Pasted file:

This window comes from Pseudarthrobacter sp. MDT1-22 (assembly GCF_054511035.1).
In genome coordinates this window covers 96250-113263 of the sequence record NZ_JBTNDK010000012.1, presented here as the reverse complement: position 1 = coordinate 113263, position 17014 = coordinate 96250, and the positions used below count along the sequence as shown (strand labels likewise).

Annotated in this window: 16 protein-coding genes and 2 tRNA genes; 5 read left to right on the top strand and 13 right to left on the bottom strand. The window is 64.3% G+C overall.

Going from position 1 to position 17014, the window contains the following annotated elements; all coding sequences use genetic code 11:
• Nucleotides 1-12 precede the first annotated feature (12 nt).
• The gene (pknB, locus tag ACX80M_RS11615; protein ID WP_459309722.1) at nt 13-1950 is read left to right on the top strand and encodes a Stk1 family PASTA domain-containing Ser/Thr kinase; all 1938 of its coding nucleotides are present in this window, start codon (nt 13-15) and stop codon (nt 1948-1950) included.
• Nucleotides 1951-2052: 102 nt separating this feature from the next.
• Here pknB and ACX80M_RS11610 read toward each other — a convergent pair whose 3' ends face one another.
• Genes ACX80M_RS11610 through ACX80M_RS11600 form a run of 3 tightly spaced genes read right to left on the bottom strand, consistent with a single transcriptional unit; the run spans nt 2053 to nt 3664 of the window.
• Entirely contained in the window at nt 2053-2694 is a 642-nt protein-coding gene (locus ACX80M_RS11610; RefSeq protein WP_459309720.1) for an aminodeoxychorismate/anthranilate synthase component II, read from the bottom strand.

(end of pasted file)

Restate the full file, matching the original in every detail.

This window comes from Pseudarthrobacter sp. MDT1-22 (assembly GCF_054511035.1).
In genome coordinates this window covers 96250-113263 of the sequence record NZ_JBTNDK010000012.1, presented here as the reverse complement: position 1 = coordinate 113263, position 17014 = coordinate 96250, and the positions used below count along the sequence as shown (strand labels likewise).

Annotated in this window: 16 protein-coding genes and 2 tRNA genes; 5 read left to right on the top strand and 13 right to left on the bottom strand. The window is 64.3% G+C overall.

Going from position 1 to position 17014, the window contains the following annotated elements; all coding sequences use genetic code 11:
• Nucleotides 1-12 precede the first annotated feature (12 nt).
• The gene (pknB, locus tag ACX80M_RS11615; protein ID WP_459309722.1) at nt 13-1950 is read left to right on the top strand and encodes a Stk1 family PASTA domain-containing Ser/Thr kinase; all 1938 of its coding nucleotides are present in this window, start codon (nt 13-15) and stop codon (nt 1948-1950) included.
• Nucleotides 1951-2052: 102 nt separating this feature from the next.
• Here pknB and ACX80M_RS11610 read toward each other — a convergent pair whose 3' ends face one another.
• Genes ACX80M_RS11610 through ACX80M_RS11600 form a run of 3 tightly spaced genes read right to left on the bottom strand, consistent with a single transcriptional unit; the run spans nt 2053 to nt 3664 of the window.
• Entirely contained in the window at nt 2053-2694 is a 642-nt protein-coding gene (locus ACX80M_RS11610; RefSeq protein WP_459309720.1) for an aminodeoxychorismate/anthranilate synthase component II, read from the bottom strand.